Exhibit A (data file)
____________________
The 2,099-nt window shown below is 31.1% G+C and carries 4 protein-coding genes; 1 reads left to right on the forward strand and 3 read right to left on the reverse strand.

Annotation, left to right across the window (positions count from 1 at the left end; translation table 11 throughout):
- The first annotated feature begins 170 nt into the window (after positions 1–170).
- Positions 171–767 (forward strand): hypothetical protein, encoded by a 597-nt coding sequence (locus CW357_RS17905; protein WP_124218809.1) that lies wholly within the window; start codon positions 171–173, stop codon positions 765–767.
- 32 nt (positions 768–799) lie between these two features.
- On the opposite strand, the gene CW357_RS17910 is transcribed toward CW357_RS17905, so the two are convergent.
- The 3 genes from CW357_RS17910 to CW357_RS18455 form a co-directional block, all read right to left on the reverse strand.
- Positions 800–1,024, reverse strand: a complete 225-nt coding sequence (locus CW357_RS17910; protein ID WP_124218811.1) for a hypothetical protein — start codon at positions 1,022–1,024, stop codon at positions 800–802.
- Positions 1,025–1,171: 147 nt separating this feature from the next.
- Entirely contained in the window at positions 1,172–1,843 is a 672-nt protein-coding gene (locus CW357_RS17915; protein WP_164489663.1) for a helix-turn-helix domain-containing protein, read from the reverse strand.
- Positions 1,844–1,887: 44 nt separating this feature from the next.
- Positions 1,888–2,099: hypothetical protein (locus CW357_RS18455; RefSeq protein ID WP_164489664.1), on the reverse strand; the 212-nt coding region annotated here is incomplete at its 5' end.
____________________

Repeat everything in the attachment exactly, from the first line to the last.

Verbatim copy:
The 2,099-nt window shown below is 31.1% G+C and carries 4 protein-coding genes; 1 reads left to right on the forward strand and 3 read right to left on the reverse strand.

Annotation, left to right across the window (positions count from 1 at the left end; translation table 11 throughout):
- The first annotated feature begins 170 nt into the window (after positions 1–170).
- Positions 171–767 (forward strand): hypothetical protein, encoded by a 597-nt coding sequence (locus CW357_RS17905; protein WP_124218809.1) that lies wholly within the window; start codon positions 171–173, stop codon positions 765–767.
- 32 nt (positions 768–799) lie between these two features.
- On the opposite strand, the gene CW357_RS17910 is transcribed toward CW357_RS17905, so the two are convergent.
- The 3 genes from CW357_RS17910 to CW357_RS18455 form a co-directional block, all read right to left on the reverse strand.
- Positions 800–1,024, reverse strand: a complete 225-nt coding sequence (locus CW357_RS17910; protein ID WP_124218811.1) for a hypothetical protein — start codon at positions 1,022–1,024, stop codon at positions 800–802.
- Positions 1,025–1,171: 147 nt separating this feature from the next.
- Entirely contained in the window at positions 1,172–1,843 is a 672-nt protein-coding gene (locus CW357_RS17915; protein WP_164489663.1) for a helix-turn-helix domain-containing protein, read from the reverse strand.
- Positions 1,844–1,887: 44 nt separating this feature from the next.
- Positions 1,888–2,099: hypothetical protein (locus CW357_RS18455; RefSeq protein ID WP_164489664.1), on the reverse strand; the 212-nt coding region annotated here is incomplete at its 5' end.